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Thread: loss of bees

  1. #1
    davids beeworks Guest

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    This winter I lost 20 hives of bees all that I own. How can I tell if they were killed by a spray ?

  2. #2
    Join Date
    Jun 2003
    Location
    Grifton, NC
    Posts
    1,302

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    You have to factor in a lot of things. What kind of weather did you have? Were your bees populated enough to cluster efficiently? Did they have adequate honey stores? What is your mite population? Is there evidence of any other disease or pest? Did they all die at once or did they die off gradually? What kind of bees? Are there other beekeepers near you that suffered a similar loss?
    I'd contact my local bee inspector or some old-timers and see what they have to say.

  3. #3
    Join Date
    Aug 2002
    Location
    Nehawka, Nebraska USA
    Posts
    46,121

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    I don't know where you are located, but in any temperate climate there is no reason to spray for insects in the winter. I would suspect Tracheal mites or Varroa mites. Have you looked for the dead Varroa mites on the bottom board? They are only obvious after you've identified them. Otherwise they just blend into the "stuff" on the bottom board. They are about the size of a period, slightly oval shaped and purplish brown colored. If you see the bottom side you can barely (if you have good eyesight) see the fuzzyness of legs on one side.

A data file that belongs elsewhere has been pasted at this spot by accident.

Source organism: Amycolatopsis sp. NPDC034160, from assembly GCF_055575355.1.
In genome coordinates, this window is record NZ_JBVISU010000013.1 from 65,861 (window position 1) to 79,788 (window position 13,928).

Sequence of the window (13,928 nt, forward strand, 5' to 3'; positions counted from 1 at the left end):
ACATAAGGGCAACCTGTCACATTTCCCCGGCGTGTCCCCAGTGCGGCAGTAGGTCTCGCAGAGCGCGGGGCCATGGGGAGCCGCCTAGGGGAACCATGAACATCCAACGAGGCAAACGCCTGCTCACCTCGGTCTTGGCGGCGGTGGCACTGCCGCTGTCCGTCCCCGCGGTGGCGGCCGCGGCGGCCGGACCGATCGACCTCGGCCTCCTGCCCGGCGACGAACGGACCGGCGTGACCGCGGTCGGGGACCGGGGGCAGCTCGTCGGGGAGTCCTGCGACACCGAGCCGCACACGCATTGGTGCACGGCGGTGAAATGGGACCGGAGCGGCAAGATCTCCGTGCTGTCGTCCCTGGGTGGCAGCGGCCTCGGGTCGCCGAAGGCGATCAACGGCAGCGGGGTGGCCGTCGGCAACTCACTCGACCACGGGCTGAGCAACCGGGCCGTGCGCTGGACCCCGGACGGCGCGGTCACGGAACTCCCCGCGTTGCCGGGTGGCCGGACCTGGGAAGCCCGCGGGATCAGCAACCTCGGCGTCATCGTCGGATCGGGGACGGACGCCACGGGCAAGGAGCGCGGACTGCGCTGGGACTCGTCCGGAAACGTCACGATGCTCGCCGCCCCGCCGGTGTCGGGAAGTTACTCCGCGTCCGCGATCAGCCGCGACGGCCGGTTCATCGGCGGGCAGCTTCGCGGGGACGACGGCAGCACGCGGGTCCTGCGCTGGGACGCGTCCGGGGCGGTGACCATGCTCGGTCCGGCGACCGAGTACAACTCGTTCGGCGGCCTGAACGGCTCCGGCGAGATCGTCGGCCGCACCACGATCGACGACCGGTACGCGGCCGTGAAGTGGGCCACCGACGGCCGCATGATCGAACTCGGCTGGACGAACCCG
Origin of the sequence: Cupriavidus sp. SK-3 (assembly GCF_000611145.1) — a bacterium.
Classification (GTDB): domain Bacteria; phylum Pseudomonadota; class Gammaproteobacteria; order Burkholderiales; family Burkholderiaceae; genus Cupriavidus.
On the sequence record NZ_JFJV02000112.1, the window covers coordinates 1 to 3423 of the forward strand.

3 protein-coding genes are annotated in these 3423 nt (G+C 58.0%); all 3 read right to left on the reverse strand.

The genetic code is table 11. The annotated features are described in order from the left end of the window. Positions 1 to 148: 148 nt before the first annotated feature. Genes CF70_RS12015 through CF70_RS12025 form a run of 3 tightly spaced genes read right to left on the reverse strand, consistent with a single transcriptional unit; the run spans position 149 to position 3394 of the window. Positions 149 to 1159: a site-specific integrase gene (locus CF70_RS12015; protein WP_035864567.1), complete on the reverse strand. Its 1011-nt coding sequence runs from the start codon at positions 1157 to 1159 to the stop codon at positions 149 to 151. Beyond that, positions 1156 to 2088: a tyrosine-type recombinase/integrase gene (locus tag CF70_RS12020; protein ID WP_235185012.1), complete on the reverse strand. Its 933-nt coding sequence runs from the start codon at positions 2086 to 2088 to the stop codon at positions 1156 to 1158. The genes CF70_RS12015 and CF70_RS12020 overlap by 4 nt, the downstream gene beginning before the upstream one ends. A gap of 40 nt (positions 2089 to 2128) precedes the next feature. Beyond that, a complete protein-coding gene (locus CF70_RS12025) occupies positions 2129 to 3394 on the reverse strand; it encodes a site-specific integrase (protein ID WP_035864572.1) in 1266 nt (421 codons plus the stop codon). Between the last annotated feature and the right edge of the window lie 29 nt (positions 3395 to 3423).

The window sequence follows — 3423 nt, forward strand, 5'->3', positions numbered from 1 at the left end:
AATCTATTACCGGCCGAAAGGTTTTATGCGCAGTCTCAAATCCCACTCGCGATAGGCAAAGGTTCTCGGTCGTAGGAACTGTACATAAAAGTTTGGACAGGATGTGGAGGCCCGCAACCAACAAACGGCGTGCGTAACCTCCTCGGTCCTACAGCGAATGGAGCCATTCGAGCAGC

4. #4
    davids beeworks Guest

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    Thank you for your reply on my bee loss. I'll check for varroa mites. Yes there was honey on the hives. I found beer cans next to the hives , thus my thought of vandalism. Plus all the bees were on the ground. David

  5. #5
    davids beeworks Guest

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    Thank you for your reply on my bee loss. I'll check for varroa mites. Yes there was honey on the hives. I found beer cans next to the hives , thus my thought of vandalism. Plus all the bees were on the ground. David

  6. #6
    Join Date
    Aug 2002
    Location
    Nehawka, Nebraska USA
    Posts
    46,121

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    Well, vandalism isn't impossible anytime of year. But I would still start by looking for the Varroa mites. The other possibility is the Tracheal mites but you won't be able to see them. I don't know if there is an easily available test for pesticides for a hobbiest. I know they use them for the water department or testing well water.

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